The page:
Remember when Target's (NYSE: TGT ) credit card segment used to bolster its quarters? Now the segment looks like a drag, which shouldn't be too shocking in the current economic climate: Many consumers are suffering in the housing bust and have way too much debt to boot.
Target's second-quarter net income fell 7.6% to $634 million, or $0.82 per share. Sales increased by 5.7% to $15 billion, and same-store sales dropped by 0.4%.
The credit card unit helped drag Target down, despite the fact that the average receivables directly funded by Target in the second quarter fell by 19.8%, reflecting the investment JP Morgan Chase (NYSE: JPM ) made in the receivables portfolio last year. Still, profitability in the segment fell by 65% to $74 million in the quarter, with higher bad debt expense and lower interest rates contributing to the decline in yield.
Meanwhile, Target's own interest expense became more pronounced, increasing by $63 million due to higher debt balances that Target used for capital investment, share repurchases, and the receivables portfolio.
For the most part, I've been pretty bullish on Target stock over the years, preferring its strategy, brand, and potential for growth to discount-rival Wal-Mart (NYSE: WMT ) . However, last November I felt uncomfortable with its increasing debt load, particularly since it used debt to fund share repurchases. I guess I was on the right track, seeing how interest expenses are burdensome when business weakens.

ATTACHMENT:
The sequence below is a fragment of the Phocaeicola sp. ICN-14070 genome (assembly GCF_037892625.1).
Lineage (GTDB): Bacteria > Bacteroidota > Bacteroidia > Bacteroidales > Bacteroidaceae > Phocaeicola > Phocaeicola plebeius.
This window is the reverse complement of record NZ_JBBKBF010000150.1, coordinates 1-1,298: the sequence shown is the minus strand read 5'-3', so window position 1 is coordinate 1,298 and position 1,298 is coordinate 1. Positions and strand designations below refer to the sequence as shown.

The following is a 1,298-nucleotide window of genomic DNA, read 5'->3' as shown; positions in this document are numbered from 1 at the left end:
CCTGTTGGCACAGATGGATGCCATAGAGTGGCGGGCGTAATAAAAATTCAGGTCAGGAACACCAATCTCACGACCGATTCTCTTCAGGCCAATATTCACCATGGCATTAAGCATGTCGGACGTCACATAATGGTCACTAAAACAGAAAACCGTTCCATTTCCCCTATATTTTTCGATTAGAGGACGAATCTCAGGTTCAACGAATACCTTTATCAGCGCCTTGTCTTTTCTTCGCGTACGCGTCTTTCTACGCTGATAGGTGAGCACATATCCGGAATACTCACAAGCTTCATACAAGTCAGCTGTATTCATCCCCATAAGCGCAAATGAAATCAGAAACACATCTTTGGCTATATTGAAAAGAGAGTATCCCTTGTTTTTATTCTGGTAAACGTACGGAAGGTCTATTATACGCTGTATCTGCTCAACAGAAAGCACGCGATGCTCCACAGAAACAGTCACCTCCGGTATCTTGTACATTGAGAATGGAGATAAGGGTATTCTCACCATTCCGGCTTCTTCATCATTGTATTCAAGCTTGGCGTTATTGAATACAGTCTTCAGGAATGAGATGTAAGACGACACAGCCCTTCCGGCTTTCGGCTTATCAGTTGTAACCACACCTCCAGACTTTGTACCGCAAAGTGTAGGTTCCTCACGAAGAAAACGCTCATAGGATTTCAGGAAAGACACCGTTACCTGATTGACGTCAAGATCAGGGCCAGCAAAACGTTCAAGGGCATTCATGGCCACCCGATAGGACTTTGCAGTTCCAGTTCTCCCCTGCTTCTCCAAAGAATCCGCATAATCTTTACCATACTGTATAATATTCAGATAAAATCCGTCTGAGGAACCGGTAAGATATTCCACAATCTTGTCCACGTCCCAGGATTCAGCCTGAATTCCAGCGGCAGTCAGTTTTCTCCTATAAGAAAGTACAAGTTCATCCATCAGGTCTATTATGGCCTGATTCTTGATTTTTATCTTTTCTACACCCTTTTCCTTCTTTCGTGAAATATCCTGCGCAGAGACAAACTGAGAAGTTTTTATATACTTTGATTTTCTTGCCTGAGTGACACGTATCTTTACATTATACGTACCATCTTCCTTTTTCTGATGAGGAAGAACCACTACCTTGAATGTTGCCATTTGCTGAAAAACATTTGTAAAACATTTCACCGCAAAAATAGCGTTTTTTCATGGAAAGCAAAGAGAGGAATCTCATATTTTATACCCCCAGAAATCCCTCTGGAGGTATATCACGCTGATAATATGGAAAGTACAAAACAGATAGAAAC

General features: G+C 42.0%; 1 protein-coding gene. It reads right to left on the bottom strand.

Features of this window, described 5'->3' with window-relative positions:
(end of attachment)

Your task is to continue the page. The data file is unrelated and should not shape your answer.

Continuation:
Target has been bucking the trend in a negative way here lately; many low-price retailers have found themselves in their sweet spot in the current climate, with Wal-Mart, Costco (Nasdaq: COST ) , and McDonald's (NYSE: MCD ) all being beneficiaries of consumers' current frugality.
Consumers are more interested in cheap food and other necessities as budgets become increasingly constrained, and Target's previous renown for cheap, chic, discretionary apparel and home furnishings is a bit of an Achilles' heel at the moment.
Then again, some retailers are still racing ahead, despite the poor economy -- consider Urban Outfitters (Nasdaq: URBN ) and American Apparel (NYSE: APP ) , both of which reported some impressive growth in their quarterly results last week.
Target faces near-term challenges, and so, I don't think there's any huge rush to buy in with any sense of urgency. However, given Target's many strengths, I think investors should keep the stock on their watch lists, at the very least; I still think it's compelling for those with long-term horizons.
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